Today we are going to talk about the actual baby brains.
We are called Babybrains because we love the brain of (expectant) mothers. People tend to use the word in a mocking sense, referring to the myth that we lose the ability to use our brains when we are pregnant. Some people think we never get our pre-baby brains back.
But that is not true. The brain during pregnancy changes. Yes, it does. But it does not become useless. It becomes amazingly useful and wonderful and crucial for our species' survival and wellbeing. These were my strong feelings, anyway. That is what I passionately believed. So, when my lovely ex-business partner Angi Pendleton suggested "Babybrains" for the company name, I jumped on it.
If you were not too busy with your Christmas shopping towards the end of last year, you might have noticed an interesting piece of news in the media. Pregnancy causes long term changes in brain structure (as reported by the Guardian on 19th December 2016). Intriguing as they were, we did not find the articles in the press to paint a satisfying picture, so we got in touch with the first author of the Nature Neuroscience paper and asked her for a copy of the full article.
Elseline Hoekzema replied with the grace and generosity of a pregnant woman. Within 24 hours of our request, a remarkable piece of history had landed on the Babybrains' computers. So now we can tell you the story with a little bit more detail (if you are interested in the full picture, please do get in touch.)
Elseline Hoekzema and her colleagues looked at the structure of female brain before getting pregnant and after pregnancy. They noticed that there was a remarkable difference. The principal changes concerned the thickness of grey matter, the outer part of the brain's cortex. These changes were located in a specific set of areas. The same set of areas has previously been connected to something called theory of mind.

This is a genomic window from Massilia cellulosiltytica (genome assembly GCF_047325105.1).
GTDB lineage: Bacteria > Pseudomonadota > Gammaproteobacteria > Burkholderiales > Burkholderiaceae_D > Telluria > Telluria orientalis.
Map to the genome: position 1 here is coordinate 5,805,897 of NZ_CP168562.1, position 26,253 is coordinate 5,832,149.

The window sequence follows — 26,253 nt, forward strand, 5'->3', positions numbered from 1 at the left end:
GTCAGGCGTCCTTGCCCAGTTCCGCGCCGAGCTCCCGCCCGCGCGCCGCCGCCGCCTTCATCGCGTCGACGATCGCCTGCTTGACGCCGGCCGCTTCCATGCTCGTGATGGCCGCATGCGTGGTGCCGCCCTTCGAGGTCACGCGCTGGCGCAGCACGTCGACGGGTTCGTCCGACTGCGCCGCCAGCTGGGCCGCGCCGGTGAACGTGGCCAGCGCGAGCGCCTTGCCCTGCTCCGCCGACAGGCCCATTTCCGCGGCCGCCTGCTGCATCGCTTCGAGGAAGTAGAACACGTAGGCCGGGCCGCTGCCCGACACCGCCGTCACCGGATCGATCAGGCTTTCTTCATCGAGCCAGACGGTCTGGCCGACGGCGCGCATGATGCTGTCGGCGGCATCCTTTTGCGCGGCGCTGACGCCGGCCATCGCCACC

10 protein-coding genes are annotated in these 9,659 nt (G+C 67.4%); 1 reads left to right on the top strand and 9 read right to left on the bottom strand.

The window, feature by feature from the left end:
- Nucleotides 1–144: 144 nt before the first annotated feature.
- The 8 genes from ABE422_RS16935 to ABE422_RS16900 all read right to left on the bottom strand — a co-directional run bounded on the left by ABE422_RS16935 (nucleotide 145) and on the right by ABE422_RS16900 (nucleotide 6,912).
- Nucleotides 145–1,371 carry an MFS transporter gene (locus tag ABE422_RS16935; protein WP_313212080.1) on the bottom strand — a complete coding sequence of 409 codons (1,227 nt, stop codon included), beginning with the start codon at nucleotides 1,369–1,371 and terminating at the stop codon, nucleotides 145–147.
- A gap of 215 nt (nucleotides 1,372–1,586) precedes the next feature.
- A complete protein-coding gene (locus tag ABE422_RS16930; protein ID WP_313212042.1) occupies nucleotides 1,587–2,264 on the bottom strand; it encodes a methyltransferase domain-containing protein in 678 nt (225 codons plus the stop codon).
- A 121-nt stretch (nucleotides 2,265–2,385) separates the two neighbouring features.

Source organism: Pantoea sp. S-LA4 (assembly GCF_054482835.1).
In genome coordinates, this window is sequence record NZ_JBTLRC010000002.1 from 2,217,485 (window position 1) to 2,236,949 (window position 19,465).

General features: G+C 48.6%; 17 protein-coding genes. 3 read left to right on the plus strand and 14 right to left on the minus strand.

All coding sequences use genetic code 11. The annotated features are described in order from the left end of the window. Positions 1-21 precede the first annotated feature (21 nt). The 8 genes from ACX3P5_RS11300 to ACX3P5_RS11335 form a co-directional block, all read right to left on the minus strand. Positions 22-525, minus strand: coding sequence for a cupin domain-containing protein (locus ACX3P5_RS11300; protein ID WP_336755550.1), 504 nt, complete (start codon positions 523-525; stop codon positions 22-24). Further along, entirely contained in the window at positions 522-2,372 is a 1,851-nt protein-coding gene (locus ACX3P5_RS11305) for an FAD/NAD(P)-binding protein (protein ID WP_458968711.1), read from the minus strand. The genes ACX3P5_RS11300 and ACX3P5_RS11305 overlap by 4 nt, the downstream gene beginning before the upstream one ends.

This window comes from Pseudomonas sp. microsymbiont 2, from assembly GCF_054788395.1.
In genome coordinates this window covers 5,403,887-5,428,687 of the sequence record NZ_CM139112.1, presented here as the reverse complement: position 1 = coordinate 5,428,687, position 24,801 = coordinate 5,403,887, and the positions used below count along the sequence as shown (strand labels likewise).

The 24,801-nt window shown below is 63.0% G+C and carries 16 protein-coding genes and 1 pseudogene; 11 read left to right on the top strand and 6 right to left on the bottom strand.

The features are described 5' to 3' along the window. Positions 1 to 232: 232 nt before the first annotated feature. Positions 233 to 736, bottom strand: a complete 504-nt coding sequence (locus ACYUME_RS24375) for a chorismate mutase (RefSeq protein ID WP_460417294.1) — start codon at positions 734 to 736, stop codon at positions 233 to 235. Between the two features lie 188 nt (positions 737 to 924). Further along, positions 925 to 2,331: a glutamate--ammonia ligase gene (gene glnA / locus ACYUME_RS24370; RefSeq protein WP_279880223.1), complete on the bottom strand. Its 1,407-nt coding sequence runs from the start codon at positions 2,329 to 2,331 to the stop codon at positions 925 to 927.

From Hoekzema et al., 2016.
Theory of mind is the ability to attribute mental states to oneself or others. In other words, it means being able to know that what you think are "thoughts," "beliefs,” "expectations," and "intentions." If you have theory of mind, you also understand that other people have thoughts, beliefs, expectations, and intentions just like yours.
What might seem counterintuitive is that mothers have a thinner layer of grey matter in the areas devoted to putting yourself in other people’s shoes. This is the case shortly after birth and also two years later and does not apply to men.
Brain structure changes pre-pregnancy, post pregnancy and two years later. The building blocks represent grey matter thickness. (Illustrations by Bianka Biernat).
A study on the adolescent brain show, when it comes to grey matter thickness, less is more: a thinner layer of grey cells goes together with better performance. These regions are likely experiencing some sort of neural dine-tuning, which makes neural networks more functional. This will then results in a more skilful cognitive, emotional and social behaviour. Now we have evidence supporting the idea that a similar process happens to mothers during pregnancy, too.
Now my strong feelings and passionate beliefs can go wild and feel completely validated when they argue that a mother's brain is AMAZING. It can feel what somebody else feels incredibly accurately and quickly. It can take others' point of view into consideration when making any decision. It can deal with complexities with insight and sensitivity. We should be in awe of it rather than mock it.
So, the woman's brain is the new uterus. To paraphrase Ina May Gaskin, if men had it, they would brag about it. And so should we.